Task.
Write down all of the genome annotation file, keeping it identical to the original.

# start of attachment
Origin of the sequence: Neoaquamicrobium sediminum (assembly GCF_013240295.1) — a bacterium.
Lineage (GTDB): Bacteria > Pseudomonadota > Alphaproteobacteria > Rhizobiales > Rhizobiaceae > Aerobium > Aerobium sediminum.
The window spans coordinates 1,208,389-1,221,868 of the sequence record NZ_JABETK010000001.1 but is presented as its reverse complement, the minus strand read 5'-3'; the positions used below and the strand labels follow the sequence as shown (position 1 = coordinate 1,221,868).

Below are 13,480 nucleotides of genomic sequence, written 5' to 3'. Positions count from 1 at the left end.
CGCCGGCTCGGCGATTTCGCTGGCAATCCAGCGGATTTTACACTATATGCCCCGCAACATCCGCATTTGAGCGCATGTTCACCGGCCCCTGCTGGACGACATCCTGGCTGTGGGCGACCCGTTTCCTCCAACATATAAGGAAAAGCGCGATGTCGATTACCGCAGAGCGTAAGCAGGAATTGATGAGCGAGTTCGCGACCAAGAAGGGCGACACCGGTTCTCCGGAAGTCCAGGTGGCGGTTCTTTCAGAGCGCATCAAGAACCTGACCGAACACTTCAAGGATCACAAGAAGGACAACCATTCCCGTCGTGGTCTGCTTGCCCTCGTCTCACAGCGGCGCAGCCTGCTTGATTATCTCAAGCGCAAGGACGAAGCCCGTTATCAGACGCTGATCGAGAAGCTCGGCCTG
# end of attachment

Origin of the sequence: Neoaquamicrobium sediminum (assembly GCF_013240295.1) — a bacterium.
Lineage (GTDB): Bacteria > Pseudomonadota > Alphaproteobacteria > Rhizobiales > Rhizobiaceae > Aerobium > Aerobium sediminum.
The window spans coordinates 1,208,389-1,221,868 of the sequence record NZ_JABETK010000001.1 but is presented as its reverse complement, the minus strand read 5'-3'; the positions used below and the strand labels follow the sequence as shown (position 1 = coordinate 1,221,868).

Below are 13,480 nucleotides of genomic sequence, written 5' to 3'. Positions count from 1 at the left end.
CGCCGGCTCGGCGATTTCGCTGGCAATCCAGCGGATTTTACACTATATGCCCCGCAACATCCGCATTTGAGCGCATGTTCACCGGCCCCTGCTGGACGACATCCTGGCTGTGGGCGACCCGTTTCCTCCAACATATAAGGAAAAGCGCGATGTCGATTACCGCAGAGCGTAAGCAGGAATTGATGAGCGAGTTCGCGACCAAGAAGGGCGACACCGGTTCTCCGGAAGTCCAGGTGGCGGTTCTTTCAGAGCGCATCAAGAACCTGACCGAACACTTCAAGGATCACAAGAAGGACAACCATTCCCGTCGTGGTCTGCTTGCCCTCGTCTCACAGCGGCGCAGCCTGCTTGATTATCTCAAGCGCAAGGACGAAGCCCGTTATCAGACGCTGATCGAGAAGCTCGGCCTG